The University Record, October 29, 1996
Washtenaw United Way funds will help ensure high-quality water supply
Volunteers for the Huron River Watershed Council gather sample snails, clams and other acquatic life to determine the quality of the water in the river and its tributaries.
By Rebecca A. Doyle
The Huron River Watershed Council states its mission as inspiring "attitudes, behaviors and economies that protect, rehabilitate and sustain the Huron River System." The council, which celebrated its 30th anniversary in 1995, will receive both designated and undesignated funding from Washtenaw United Way for the first time this year, as a member of the Environmental Fund of Michigan. The council has monitored the river and its tributaries since 1990 by comparing numbers of insects, clams and other invertebrates to determine water quality.
"We are very connected to the Huron River," notes Paul Rentschler, the council's executive director. "The Huron supplies 88 percent of the drinking water for the Ann Arbor and U-M communities."
Michael Wiley, associate professor in the School of Natural Resources and the Environment, instructs volunteers in the finer points of harvesting snails, clams, insects and other invertebrates.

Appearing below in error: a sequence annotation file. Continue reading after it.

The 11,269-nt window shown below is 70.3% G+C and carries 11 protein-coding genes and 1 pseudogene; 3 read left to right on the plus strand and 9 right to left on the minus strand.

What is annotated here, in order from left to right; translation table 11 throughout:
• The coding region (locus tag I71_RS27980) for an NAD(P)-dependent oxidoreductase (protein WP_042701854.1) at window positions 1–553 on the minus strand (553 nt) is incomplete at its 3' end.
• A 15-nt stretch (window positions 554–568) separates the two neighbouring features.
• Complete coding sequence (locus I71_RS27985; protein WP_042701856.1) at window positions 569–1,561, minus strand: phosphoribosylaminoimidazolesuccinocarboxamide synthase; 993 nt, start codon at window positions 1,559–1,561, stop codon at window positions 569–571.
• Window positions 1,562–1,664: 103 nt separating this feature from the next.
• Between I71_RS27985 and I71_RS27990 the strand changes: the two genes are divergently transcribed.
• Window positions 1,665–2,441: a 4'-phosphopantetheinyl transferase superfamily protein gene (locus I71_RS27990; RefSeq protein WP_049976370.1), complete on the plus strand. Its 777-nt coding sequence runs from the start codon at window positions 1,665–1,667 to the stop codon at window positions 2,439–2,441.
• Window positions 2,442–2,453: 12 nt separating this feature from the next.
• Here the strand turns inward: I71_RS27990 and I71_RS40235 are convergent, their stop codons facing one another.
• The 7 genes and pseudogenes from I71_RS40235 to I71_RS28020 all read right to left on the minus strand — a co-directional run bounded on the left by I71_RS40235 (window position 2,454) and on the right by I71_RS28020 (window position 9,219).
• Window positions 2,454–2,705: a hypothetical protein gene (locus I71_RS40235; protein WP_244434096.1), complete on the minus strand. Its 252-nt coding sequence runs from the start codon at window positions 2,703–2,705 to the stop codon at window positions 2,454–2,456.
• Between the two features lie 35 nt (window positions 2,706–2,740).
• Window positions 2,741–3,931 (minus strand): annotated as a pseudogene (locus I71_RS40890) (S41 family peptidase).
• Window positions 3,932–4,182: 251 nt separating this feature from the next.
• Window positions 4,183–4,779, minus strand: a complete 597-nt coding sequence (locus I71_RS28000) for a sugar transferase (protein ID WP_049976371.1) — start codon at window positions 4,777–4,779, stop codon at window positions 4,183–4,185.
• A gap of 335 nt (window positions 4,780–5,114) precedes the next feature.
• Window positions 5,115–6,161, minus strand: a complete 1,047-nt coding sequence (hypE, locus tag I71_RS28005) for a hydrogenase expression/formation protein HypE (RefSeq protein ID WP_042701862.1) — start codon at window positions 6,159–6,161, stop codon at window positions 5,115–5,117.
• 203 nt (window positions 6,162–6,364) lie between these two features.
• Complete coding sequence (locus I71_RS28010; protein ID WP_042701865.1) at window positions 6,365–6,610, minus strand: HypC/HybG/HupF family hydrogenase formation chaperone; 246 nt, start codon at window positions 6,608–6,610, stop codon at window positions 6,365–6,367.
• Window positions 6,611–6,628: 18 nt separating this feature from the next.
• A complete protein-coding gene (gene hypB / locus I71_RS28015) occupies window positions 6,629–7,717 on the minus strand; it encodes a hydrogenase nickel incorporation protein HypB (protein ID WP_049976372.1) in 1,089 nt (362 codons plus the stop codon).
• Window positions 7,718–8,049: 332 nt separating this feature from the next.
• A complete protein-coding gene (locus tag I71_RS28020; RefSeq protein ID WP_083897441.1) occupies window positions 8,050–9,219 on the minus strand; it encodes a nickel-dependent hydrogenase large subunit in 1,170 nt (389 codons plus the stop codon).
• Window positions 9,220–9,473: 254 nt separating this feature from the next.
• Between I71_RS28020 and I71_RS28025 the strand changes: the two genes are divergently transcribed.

Michael J. Wiley, associate professor of natural resources, has helped with the collection, identification and statistical analysis of samples. Samples are collected by volunteers as young as 3 years old from tributaries that include Fleming Creek, Portage Creek, the headwaters of the river in Oakland County, the downriver area near Flat Rock, Mallett's Creek and Mill Creek. Wiley's graduate students help with collection and training and set up a temporary lab in the council's conference room to sort through the samples and measure the numbers and species found.
"On some sites, we have three years of data collected," Rentschler says, "so we are beginning to see some differences and change in certain areas." Some of the changes can be explained by different ways the land is used and population growth in those areas, he notes, but others are not easily explained and need further analysis and data collection. On Fleming Creek, for example, information collected by stream adopters, combined with anecdotal evidence from the Washtenaw County Parks Department, showed the tributary was beginning to decline at the lower end. That information, he says was very important to area communities, especially Superior and Ann Arbor townships, and once the information was provided to the townships, they responded by appointing a citizens' group that is now working on wetland protection ordinances and public education.
"In the watershed area, there is still approximately 60 percent of the land in agricultural use, but that is changing fast," he says. "We have done a lot to identify where agricultural runoff is present, but we are working mostly with residential citizens to educate about the watershed and the importance of a high-quality water source."